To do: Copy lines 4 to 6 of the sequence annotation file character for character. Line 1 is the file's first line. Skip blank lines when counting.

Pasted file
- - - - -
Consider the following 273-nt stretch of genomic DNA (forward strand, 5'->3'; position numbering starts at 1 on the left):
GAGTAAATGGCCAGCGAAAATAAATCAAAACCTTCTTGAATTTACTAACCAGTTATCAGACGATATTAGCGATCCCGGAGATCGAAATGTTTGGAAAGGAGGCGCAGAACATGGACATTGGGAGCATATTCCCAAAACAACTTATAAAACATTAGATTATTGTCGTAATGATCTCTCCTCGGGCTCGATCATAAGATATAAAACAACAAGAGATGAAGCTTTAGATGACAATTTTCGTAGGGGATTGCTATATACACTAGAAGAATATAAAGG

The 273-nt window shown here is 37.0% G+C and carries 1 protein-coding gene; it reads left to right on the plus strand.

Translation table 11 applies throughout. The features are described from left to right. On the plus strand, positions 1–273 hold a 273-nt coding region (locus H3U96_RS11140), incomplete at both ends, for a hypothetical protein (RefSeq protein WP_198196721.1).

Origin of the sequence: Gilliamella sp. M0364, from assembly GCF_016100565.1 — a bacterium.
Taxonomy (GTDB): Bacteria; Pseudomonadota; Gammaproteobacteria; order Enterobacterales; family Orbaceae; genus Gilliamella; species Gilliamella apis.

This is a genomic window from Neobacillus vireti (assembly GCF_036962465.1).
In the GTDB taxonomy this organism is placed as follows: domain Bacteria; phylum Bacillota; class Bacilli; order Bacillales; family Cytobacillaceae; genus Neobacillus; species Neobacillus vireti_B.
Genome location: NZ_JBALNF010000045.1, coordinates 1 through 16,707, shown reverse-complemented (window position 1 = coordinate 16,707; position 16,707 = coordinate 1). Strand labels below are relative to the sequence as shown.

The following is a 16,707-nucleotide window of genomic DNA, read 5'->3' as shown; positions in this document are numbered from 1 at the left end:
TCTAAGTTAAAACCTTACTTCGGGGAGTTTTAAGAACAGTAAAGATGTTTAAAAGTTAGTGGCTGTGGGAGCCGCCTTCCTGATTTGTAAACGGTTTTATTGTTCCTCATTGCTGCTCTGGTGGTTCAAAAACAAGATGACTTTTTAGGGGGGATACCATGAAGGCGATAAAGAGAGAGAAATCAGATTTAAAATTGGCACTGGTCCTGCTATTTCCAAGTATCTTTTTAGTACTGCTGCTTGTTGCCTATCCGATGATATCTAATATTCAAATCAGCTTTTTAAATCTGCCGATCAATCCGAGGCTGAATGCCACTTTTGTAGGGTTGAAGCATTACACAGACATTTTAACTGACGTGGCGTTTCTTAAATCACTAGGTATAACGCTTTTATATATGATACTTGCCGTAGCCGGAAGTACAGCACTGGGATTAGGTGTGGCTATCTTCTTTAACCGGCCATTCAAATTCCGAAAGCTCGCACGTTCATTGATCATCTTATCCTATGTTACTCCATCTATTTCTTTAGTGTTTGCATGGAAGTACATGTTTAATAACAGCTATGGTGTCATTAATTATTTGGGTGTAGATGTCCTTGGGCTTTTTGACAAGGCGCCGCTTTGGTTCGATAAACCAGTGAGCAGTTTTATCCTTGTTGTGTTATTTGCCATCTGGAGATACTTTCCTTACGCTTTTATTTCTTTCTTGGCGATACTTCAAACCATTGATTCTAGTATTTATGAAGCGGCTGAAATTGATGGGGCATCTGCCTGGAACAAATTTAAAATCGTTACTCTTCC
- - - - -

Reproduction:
Translation table 11 applies throughout. The features are described from left to right. On the plus strand, positions 1–273 hold a 273-nt coding region (locus H3U96_RS11140), incomplete at both ends, for a hypothetical protein (RefSeq protein WP_198196721.1).

Origin of the sequence: Gilliamella sp. M0364, from assembly GCF_016100565.1 — a bacterium.
Taxonomy (GTDB): Bacteria; Pseudomonadota; Gammaproteobacteria; order Enterobacterales; family Orbaceae; genus Gilliamella; species Gilliamella apis.